To be honest my oldest son came over a few weeks ago to start work on his stack alone. He has about twenty boxes of comics and a few boxes of books stored in the garage for several years (all of came from his last move and not left when he moved out over 15 years ago). A few of the comic boxes needed to be replaced and some of the other books consolidated. This past weekend he arrived with four new comic boxes (especially designed to store comics, with each box holding approximately 500 comics).

Blocked garage door about to be reclaimed

We started the morning with a plan and managed to stick with it without too many changes. Having a plan permitted us to work efficiently and achieve our goals. The items that would be sold were moved out onto the driveway, lightweight items that we being retained were moved to backyard patio to be out of our way, large bulky items were pushed to the front of the garage, and then we began returning stuff to their new locations. As we cleared space we were able to use the ladder to remove items stored in the rafters that were for the garage sale or trash. Other items were moved to the rafters clearing more floor space. It was musical chairs with junk.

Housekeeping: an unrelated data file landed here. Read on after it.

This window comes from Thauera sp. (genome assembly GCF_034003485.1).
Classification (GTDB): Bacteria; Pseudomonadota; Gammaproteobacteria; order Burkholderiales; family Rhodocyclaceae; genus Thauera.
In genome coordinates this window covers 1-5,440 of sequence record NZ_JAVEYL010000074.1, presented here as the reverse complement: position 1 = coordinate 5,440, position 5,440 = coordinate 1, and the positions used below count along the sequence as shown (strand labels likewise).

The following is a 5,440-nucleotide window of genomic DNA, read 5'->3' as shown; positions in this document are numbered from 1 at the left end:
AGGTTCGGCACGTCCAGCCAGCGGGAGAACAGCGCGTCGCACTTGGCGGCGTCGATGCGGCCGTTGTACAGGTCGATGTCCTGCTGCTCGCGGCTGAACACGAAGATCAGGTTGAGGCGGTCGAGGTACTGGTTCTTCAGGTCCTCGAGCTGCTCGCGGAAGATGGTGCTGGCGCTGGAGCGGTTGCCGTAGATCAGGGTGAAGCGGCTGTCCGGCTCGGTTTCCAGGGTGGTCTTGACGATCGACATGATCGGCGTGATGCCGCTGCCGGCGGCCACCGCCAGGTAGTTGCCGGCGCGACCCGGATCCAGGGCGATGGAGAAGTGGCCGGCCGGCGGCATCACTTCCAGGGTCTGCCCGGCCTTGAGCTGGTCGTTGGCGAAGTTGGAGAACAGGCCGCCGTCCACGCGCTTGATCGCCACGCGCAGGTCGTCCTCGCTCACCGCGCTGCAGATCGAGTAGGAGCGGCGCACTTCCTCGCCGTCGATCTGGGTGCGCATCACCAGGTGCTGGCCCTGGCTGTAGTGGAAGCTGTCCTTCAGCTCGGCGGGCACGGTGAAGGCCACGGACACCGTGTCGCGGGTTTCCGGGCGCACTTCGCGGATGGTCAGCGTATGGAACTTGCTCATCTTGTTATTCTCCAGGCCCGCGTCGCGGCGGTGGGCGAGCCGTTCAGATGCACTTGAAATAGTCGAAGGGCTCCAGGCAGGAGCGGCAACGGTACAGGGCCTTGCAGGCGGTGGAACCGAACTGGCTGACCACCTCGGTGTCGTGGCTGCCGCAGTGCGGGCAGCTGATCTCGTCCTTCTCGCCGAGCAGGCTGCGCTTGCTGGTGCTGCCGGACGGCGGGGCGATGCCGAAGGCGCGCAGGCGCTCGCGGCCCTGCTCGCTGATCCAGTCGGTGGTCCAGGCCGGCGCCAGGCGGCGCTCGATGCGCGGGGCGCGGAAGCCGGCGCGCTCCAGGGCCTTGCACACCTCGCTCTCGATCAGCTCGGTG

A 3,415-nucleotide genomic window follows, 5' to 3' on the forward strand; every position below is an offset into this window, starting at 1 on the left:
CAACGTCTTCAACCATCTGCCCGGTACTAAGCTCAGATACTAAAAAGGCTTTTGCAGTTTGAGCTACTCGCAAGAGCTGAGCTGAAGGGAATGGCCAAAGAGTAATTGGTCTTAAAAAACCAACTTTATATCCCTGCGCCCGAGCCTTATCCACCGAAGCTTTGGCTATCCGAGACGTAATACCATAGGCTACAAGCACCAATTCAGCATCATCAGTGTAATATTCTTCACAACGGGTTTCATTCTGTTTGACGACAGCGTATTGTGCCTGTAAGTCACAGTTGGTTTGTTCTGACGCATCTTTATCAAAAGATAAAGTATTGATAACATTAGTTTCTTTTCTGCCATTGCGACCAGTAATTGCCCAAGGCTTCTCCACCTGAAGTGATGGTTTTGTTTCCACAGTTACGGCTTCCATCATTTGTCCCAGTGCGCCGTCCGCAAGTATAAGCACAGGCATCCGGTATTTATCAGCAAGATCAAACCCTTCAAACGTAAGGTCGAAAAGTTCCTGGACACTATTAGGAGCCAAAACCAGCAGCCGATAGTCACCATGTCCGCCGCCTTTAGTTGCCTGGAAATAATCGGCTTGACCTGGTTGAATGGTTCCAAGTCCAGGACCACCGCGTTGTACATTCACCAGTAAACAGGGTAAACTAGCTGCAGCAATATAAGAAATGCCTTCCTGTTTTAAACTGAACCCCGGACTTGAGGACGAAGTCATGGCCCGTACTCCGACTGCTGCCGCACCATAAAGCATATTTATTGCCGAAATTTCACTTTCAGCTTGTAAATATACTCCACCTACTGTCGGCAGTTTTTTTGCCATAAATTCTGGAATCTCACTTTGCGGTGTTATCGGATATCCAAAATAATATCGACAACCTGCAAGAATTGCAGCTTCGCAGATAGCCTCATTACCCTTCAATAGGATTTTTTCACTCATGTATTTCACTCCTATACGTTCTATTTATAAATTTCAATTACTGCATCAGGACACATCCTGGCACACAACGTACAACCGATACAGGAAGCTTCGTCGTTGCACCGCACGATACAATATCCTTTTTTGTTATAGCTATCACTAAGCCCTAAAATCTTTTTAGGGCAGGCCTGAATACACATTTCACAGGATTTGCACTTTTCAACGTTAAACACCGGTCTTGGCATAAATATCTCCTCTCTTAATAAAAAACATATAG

Both boys (they’ll always be boys to me – even at 36 and 40) suggested we work until we were 90% done before breaking for breakfast. After breakfast we moved the garage sale items to the front of the garage so they will be in a good position to set out next Saturday. The garage still looks a mess, but if we manage to sell or get rid of most of the items we set aside then the garage will look good. Some of the unsold items will be trashed or donated to Goodwill, or much to my chagrin returned to the garage.

It appears that I will have space for my workbench once again, the ultimate goal for my efforts. The sale may generate enough cash for a few new tools and dinner out, a wonderful extra bonus. Or maybe a gadget for my photography hobby.

Then we relaxed and sat around the family room and visited. That was the most rewarding time of the day. My plan worked: I had time with my sons.

Mission accomplished for step one.